On Tuesday, Lazard, the merchant bank handling the possible sale of the Telegraph Group, will close the door on bids for the group, and the endgame will begin. It may be protracted. It may have a status quo outcome. But it may bring about another of those major changes in the national newspaper landscape that cause much wailing among journalists and much financial joy among shareholders.
Such times are difficult for the journalists - in this case on the Daily and Sunday Telegraphs and The Spectator. Their editors, used to power, must admit to or disguise the fact that they are powerless in the face of the moneymen and shareholders.
The editorial staff know just about nothing, and complain that this period of uncertainty is destabilising them and affecting the quality of their work. It is an easy excuse for falling circulation - and The Daily Telegraph's Monday to Friday sale has taken a pounding recently - but in reality it is other factors that are the cause of that.
Because newspapers are not like other commodities, in that they are life and blood and passion, exciting strong emotions all round, sentimentality can be an easy bolt hole for the hacks. They forget that Conrad Black, whose greed has produced the current situation, was revered by all his editors and seen as a benevolent proprietor. Some were still publicly adoring him after his fall from grace.
So we get the former editor of The Daily Telegraph, Charles Moore, writing in The Spectator, part of the group, that the paper is a "national treasure", and that support for good journalism must be secured from any purchaser of the group. He goes on to suggest that "any buyer will need to spend more before he earns more". Well perhaps, but such sentiments are unlikely to feature strongly in the bid documents Lazard will receive by Tuesday night.
Interestingly, although Moore appealed for senior Telegraph editorial executives to have the opportunity to talk to bidders, the presentation team put together to present to bidders excludes the editors of the Daily, and Sunday Telegraph and Spectator. Only one journalist will be in that team, the editorial director, Kim Fletcher.
However much the Telegraphs can be regarded as a national treasure, they have been the dominant player in what we used to call the broadsheet sector of the market for a long time, they produce good journalism among the ordinary and they have a strong middle-class, middle-aged, conservative market.
The argument that a great newspaper will be diminished by a change of ownership and "maximising shareholder return", as Lazard would put it, has been used in the relatively recent past about The Observer, the Express, The Times, the Mirror and, yes, even this paper.
Potential owners of the Telegraph are invited to bid for either Hollinger International, which wholly owns the Telegraph Group and titles in Jerusalem, Chicago and Canada, or for the package of British titles and associated interests, like printing. Serious bidders - trade bids (from other publishers) and private equity bids (from venture capitalists or finance houses) are likely to put in for both, in order to secure a place on the shortlist.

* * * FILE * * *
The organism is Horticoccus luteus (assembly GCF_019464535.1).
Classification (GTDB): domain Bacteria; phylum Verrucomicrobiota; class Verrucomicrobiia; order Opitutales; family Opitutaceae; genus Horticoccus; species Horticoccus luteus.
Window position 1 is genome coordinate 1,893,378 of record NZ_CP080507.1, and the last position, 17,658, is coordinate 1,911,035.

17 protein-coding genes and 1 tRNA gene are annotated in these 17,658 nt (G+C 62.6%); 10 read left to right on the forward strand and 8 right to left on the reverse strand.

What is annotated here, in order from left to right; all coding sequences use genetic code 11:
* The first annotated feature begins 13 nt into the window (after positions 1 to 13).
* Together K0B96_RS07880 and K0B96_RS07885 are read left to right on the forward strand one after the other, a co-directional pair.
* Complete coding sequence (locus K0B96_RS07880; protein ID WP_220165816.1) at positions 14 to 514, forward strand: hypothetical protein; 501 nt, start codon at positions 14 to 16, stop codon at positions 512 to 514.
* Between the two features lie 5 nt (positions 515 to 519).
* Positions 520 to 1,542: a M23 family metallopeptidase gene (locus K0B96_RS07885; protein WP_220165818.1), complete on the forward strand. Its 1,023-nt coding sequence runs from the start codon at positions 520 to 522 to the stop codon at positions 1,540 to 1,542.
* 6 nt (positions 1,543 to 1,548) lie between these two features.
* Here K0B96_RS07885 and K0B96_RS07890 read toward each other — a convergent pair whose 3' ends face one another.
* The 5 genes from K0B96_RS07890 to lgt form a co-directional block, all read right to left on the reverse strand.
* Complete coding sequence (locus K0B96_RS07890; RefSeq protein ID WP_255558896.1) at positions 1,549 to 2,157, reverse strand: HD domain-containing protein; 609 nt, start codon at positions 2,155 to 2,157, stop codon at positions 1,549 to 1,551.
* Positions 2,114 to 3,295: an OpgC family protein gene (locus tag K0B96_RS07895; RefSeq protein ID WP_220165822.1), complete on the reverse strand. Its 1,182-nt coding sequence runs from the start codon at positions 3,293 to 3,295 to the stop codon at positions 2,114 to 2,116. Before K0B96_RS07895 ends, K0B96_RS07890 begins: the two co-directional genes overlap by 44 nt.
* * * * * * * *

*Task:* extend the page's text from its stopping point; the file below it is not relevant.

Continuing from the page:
In the former category expect to see the Daily Mail owners, Richard Desmond's Express Group, the Barclay brothers, owners of The Scotsman, and Gannett, the American corporation which in this country owns Newsquest, the second largest publisher of regional newspapers. In the private equity sector, expect bids from APAX, 3I, and Candover. There will be others.
With Lazard's advice, Hollinger International will draw up a shortlist within a week or two, and they will have access to the books through a secure virtual data room and presentations from seven senior Telegraph executives. There will have to be a final decision about which company is sold. A buyer could emerge in early May, or Hollinger International could decide to retain the company. If there is a sale there might be a reference to the regulator, Ofcom, but there does not have to be. All that is certain is that shareholder value will be maximised.
The poacher turned gamekeeper
The senior Lazard executive handling the Telegraph sale is Nick Shott, with whom I spent two very enjoyable years in a state of continuous crisis at The Sunday Correspondent. He was chief executive and I was editor. He shot pheasants, I didn't; but he brought me the odd bird after a successful weekend's shooting. Together we made more than 50 presentations to potential investors, in the UK and the United States, while raising the £18m we needed to launch the paper. In the course of securing the final dose of refinancing before the paper folded in 1990, I was "removed" by the chairman, Sir John Nott, the Secretary of State for Defence during Margaret Thatcher's Falklands adventure. Nott later took Shott into Lazard's, which he then chaired. Now Shott can organise others making presentations to potential buyers. While I write about it. The dogs bark, the caravan moves on.
¿ Glittering prizes: The Independent's own report of winning the Newspaper of the Year title in the British Press Awards described the awards as "the Oscars of the newspaper industry". A few weeks ago I heard a reporter on BBC Radio 5 describe the Oscars as "the American Baftas". I'm sure that's how Hollywood sees them.
Peter Cole is professor of journalism at the University of SheffieldReuse content